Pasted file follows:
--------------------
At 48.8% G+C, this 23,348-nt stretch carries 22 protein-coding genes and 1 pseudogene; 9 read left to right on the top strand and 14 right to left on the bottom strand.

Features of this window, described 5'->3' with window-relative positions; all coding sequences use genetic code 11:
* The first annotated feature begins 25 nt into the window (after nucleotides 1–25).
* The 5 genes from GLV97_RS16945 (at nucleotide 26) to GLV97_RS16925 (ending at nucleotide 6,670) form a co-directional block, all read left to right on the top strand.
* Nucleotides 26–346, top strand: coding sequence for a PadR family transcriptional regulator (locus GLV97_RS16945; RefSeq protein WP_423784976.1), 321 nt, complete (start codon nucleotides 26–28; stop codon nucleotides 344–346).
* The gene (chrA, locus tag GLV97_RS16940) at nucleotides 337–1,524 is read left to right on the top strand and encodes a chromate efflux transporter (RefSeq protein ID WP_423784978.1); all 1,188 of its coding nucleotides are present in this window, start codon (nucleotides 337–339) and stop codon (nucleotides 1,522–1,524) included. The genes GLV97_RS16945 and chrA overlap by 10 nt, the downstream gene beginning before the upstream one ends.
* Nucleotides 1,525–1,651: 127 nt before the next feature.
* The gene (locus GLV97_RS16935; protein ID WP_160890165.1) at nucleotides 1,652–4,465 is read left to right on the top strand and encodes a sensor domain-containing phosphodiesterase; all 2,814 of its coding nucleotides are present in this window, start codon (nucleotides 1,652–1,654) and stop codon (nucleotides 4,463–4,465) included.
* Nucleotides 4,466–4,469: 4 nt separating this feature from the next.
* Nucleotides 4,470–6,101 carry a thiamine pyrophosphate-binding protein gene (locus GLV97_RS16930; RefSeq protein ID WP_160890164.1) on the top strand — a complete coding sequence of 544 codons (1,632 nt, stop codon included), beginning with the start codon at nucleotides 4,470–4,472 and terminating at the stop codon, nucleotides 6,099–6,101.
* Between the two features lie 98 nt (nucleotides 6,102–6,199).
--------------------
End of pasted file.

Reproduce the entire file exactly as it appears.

At 48.8% G+C, this 23,348-nt stretch carries 22 protein-coding genes and 1 pseudogene; 9 read left to right on the top strand and 14 right to left on the bottom strand.

Features of this window, described 5'->3' with window-relative positions; all coding sequences use genetic code 11:
* The first annotated feature begins 25 nt into the window (after nucleotides 1–25).
* The 5 genes from GLV97_RS16945 (at nucleotide 26) to GLV97_RS16925 (ending at nucleotide 6,670) form a co-directional block, all read left to right on the top strand.
* Nucleotides 26–346, top strand: coding sequence for a PadR family transcriptional regulator (locus GLV97_RS16945; RefSeq protein WP_423784976.1), 321 nt, complete (start codon nucleotides 26–28; stop codon nucleotides 344–346).
* The gene (chrA, locus tag GLV97_RS16940) at nucleotides 337–1,524 is read left to right on the top strand and encodes a chromate efflux transporter (RefSeq protein ID WP_423784978.1); all 1,188 of its coding nucleotides are present in this window, start codon (nucleotides 337–339) and stop codon (nucleotides 1,522–1,524) included. The genes GLV97_RS16945 and chrA overlap by 10 nt, the downstream gene beginning before the upstream one ends.
* Nucleotides 1,525–1,651: 127 nt before the next feature.
* The gene (locus GLV97_RS16935; protein ID WP_160890165.1) at nucleotides 1,652–4,465 is read left to right on the top strand and encodes a sensor domain-containing phosphodiesterase; all 2,814 of its coding nucleotides are present in this window, start codon (nucleotides 1,652–1,654) and stop codon (nucleotides 4,463–4,465) included.
* Nucleotides 4,466–4,469: 4 nt separating this feature from the next.
* Nucleotides 4,470–6,101 carry a thiamine pyrophosphate-binding protein gene (locus GLV97_RS16930; RefSeq protein ID WP_160890164.1) on the top strand — a complete coding sequence of 544 codons (1,632 nt, stop codon included), beginning with the start codon at nucleotides 4,470–4,472 and terminating at the stop codon, nucleotides 6,099–6,101.
* Between the two features lie 98 nt (nucleotides 6,102–6,199).